We all went to work. Rancher Dave and I set up cattle panels to prevent any nose to nose contact. Cowboy and Linda worked to make sure there was water in every separate location for cows and calves. Once the facilities were set, we discussed the plan. First we would isolate all the cows from their mothers so we could vaccinate them without interference and before the vaccine expired. The only problem was the old cow, Domino, who had calved Fatz out in the field was not willing to come into the corral. We considered that Fatz was one day old and Domino is extremely tame so we planned on just tackling her in the field.
We corralled up the rest of the herd and separated Black Jack, Catch and Andy from their moms who were not real happy with us. Then we captured Moonshine and Cupid in a separate pen. We decided to give Cupid an antibiotic shot since she looked very low energy and the vet had recommended if either her or Moonshine looked dull that it wouldn’t hurt them and protect them from the possible bacteria that had caused pneumonia. . We mixed the vaccine and administered it up the little calf noses of everyone without incident except for Catch 22. That little bull was not having it, and he repeatedly charged head first into the gate that was containing him. This may sound silly since he was only about 10 days old but he could have easily broken any one of our legs. He is STRONG! Cowboy decided he would rope him and Rancher Dave tackled his front while Cowboy held his back and I shoved the vaccine up his angry little nose!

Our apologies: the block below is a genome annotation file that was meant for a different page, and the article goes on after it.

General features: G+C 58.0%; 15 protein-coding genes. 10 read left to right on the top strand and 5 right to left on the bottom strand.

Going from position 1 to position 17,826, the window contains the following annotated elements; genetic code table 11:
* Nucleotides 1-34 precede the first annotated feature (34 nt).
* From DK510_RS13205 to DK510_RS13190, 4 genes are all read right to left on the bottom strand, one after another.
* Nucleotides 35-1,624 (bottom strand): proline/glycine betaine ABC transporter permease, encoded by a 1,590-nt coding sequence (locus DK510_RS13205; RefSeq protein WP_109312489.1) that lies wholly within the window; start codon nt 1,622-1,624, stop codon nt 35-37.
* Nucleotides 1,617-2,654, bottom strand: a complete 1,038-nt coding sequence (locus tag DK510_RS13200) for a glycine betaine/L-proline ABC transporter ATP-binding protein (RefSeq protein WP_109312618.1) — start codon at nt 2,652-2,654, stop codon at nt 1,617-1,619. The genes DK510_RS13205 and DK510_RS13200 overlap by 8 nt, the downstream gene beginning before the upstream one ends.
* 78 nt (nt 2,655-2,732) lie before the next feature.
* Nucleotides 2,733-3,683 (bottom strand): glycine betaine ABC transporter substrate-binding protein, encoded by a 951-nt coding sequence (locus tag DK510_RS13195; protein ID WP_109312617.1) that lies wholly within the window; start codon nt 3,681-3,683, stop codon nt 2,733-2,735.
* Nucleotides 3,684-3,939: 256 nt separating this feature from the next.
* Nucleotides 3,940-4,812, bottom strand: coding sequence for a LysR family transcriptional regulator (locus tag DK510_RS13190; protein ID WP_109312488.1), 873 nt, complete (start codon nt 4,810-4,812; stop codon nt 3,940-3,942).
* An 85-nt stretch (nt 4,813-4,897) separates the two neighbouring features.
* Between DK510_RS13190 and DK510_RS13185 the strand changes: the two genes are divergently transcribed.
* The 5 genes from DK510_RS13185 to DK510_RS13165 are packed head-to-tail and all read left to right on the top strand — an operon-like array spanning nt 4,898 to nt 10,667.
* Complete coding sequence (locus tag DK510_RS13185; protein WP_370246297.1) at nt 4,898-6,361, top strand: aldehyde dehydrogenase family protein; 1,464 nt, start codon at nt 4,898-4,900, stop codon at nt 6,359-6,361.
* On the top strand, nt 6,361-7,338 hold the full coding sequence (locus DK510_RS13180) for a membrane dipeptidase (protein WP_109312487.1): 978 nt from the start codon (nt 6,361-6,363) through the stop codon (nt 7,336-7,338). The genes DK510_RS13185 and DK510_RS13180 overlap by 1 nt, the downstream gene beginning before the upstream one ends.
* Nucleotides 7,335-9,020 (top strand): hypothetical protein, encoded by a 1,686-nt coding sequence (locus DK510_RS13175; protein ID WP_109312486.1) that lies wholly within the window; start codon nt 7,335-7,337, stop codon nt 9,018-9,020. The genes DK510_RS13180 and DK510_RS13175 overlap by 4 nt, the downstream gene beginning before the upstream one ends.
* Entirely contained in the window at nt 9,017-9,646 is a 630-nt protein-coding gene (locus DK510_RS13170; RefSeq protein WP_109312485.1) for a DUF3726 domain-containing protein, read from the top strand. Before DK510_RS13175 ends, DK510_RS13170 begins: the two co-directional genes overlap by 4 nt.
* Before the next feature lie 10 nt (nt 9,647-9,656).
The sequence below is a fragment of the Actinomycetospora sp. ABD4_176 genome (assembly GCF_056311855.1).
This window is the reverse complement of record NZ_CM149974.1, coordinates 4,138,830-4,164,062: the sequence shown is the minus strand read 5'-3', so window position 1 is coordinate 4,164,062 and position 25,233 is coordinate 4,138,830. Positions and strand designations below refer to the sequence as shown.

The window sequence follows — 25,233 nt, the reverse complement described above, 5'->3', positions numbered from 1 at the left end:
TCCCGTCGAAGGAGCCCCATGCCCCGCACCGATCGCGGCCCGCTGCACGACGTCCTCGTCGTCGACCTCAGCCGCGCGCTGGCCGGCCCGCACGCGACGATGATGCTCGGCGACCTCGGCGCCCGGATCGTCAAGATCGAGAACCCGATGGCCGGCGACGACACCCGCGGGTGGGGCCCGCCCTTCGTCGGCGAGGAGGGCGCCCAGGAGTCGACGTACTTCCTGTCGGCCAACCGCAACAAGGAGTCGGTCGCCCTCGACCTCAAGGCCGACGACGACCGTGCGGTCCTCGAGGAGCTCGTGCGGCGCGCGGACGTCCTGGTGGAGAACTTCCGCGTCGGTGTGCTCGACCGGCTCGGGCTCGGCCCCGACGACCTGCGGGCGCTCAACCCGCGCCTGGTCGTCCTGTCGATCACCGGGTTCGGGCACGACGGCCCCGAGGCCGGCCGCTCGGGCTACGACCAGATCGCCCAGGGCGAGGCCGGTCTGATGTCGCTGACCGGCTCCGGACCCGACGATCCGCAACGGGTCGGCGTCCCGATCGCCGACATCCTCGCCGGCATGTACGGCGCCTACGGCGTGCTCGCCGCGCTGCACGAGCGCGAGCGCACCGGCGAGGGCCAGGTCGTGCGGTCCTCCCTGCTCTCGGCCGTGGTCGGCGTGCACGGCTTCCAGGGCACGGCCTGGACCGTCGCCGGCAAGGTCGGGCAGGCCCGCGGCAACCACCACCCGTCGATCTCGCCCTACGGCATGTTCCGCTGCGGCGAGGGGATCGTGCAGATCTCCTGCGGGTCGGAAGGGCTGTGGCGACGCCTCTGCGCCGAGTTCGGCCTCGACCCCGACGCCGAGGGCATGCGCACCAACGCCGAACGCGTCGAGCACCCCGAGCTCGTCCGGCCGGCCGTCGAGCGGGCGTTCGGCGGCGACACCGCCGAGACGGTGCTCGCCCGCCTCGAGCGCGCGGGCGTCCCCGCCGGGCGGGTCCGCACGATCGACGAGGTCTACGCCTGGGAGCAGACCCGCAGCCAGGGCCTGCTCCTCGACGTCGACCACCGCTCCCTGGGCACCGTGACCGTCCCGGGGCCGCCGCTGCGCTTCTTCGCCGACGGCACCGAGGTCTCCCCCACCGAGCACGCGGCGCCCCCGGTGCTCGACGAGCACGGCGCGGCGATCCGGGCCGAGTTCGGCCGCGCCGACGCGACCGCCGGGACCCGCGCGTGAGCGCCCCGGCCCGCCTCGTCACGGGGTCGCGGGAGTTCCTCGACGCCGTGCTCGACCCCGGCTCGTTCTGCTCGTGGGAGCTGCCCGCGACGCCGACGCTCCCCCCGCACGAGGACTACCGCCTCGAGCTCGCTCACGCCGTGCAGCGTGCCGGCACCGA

The next obstacle was getting to Fatz in the field before the time was up. Cowboy, Linda and Rancher Dave sneaked up on her from three different directions while I lured away her mother, Domino, with a bucket of cow cake. Domino is so tame and she was hungry so she came away with me without a thought about her baby. Meanwhile, Cowboy roped Fatz’s leg and Rancher Dave tackled her and they not only vaccinated her but put in her ear tag! Now that’s a rodeo.
All the calves were vaccinated and the four of us congratulated ourselves because of our performance. We had over 30 minutes left on the clock. It wasn’t a typical Easter egg hunt, but it was a memorable Easter morning. I had planned to cook Easter supper for all of us and Linda said, “Let’s just do Easter supper on Monday.” I said, “No! The house is clean, it probably won’t be tomorrow! Let’s just do it tonight!” And we did, and we had a great Easter supper and mourned our little Goody together and celebrated the victories we had had that week and that life is mostly good on the ranch.
The next day, we immediately noticed that Moonshine, one of the quarantined calves, was pretty dull. While the other young calves were up and running about and kicking and bucking, he was lying quietly off on his own and not nursing. We watched him all day and while he did nurse, he just seemed sick and laid around with no energy. In the afternoon he began panting which is a tell-tale sign of pneumonia. We took his temperature (which shouldn’t be easy to do for a young calf, but he gave not dispute) and he had a little fever. We administered him an antibiotic shot, once again without any sort of battle or even protestation….not normal.